Black and white Gidra image with several people


Gidra: The Monthly of the Asian American Experience, the self-proclaimed "voice of the Asian American movement," was a revolutionary monthly newspaper-magazine that ran from 1969 to 1974. It was started by a group of Asian American students at the University of California, Los Angeles as a platform to discuss Asian American interests on campus and later expanded to address the entire Los Angeles Asian American community. Sixty issues of Gidra were published during its primary run, as well as a 1990 anniversary issue and five issues between 2000 and 2001.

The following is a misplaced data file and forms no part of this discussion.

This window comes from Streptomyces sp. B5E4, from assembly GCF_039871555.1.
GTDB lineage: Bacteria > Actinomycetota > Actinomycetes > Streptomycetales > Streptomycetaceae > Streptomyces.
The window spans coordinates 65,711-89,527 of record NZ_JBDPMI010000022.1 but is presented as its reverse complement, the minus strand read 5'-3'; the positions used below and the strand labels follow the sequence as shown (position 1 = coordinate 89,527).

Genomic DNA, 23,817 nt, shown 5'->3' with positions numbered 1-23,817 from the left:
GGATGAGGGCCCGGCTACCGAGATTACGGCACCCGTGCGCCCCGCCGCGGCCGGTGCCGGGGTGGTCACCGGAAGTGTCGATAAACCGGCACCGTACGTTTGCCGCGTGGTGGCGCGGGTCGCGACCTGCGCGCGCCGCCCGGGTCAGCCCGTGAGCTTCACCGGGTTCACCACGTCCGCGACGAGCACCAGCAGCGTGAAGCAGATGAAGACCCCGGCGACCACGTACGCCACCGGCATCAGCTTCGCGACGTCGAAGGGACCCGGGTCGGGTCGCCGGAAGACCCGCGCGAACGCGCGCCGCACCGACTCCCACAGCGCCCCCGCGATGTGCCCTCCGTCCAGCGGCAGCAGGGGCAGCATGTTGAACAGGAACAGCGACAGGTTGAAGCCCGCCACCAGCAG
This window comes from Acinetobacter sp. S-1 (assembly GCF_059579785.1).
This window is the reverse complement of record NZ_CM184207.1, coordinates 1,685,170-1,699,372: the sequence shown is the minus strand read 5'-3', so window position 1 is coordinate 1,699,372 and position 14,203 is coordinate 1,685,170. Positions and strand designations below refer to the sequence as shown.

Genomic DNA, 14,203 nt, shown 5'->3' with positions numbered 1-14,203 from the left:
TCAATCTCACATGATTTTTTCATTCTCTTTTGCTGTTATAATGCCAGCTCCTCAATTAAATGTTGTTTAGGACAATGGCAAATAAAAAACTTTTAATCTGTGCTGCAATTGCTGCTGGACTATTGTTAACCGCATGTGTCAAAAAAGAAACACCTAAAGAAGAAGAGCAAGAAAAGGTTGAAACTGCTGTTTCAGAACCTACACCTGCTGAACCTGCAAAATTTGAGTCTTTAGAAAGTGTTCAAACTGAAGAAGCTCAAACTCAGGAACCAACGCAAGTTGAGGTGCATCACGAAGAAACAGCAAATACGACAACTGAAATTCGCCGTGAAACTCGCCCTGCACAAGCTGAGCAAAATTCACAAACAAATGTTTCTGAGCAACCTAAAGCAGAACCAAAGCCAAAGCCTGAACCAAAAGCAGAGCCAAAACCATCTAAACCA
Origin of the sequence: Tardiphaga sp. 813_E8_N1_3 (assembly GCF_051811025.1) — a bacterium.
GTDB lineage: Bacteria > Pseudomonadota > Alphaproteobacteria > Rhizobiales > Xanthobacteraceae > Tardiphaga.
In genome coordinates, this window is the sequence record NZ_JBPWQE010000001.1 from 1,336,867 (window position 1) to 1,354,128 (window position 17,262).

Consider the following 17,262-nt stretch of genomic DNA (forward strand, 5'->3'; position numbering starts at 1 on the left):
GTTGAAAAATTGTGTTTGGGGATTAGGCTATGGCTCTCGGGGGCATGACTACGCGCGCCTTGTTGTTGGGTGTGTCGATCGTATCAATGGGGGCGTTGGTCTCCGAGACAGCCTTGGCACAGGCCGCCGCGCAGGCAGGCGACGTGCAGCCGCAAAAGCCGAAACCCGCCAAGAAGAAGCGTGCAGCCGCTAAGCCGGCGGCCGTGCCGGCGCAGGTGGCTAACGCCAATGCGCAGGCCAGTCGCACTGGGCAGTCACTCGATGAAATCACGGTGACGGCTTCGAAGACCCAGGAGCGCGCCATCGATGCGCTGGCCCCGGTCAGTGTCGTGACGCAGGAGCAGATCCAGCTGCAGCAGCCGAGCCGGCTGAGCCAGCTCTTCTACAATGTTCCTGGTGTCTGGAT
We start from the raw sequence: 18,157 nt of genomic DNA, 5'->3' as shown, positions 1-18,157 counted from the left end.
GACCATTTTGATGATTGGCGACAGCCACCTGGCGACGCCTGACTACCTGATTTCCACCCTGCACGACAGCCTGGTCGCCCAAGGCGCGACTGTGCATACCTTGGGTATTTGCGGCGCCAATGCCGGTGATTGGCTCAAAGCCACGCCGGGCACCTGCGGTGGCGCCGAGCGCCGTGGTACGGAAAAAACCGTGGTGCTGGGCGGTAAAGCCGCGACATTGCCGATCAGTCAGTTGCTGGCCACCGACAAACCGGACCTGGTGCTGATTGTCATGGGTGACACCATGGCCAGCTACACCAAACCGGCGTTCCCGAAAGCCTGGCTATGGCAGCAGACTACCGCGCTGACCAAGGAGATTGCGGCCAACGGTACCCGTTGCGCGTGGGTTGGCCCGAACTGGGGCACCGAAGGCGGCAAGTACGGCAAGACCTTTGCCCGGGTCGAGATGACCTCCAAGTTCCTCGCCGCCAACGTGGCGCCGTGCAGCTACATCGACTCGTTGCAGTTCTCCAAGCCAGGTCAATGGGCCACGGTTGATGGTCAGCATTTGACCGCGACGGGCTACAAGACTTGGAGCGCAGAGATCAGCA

Gidra covered mainly issues affecting the Asian American community, including the anti-war movement; ethnic studies at universities; and the struggles of colonized people in Asia, Africa, and the Caribbean. Also crucial to the newspaper was art, mostly illustrations and poetry. Highly politicized, Gidra took stances that were anti-war, anti-imperialist, and anti-capitalist. One of the first newspapers of its kind in the Asian American community, it inspired the creation of other leftist publications and organizations. Espousing a Third Worldist ideology, Gidra encouraged solidarity with and had ties to paralleling social justice movements in the United States and decolonization movements abroad.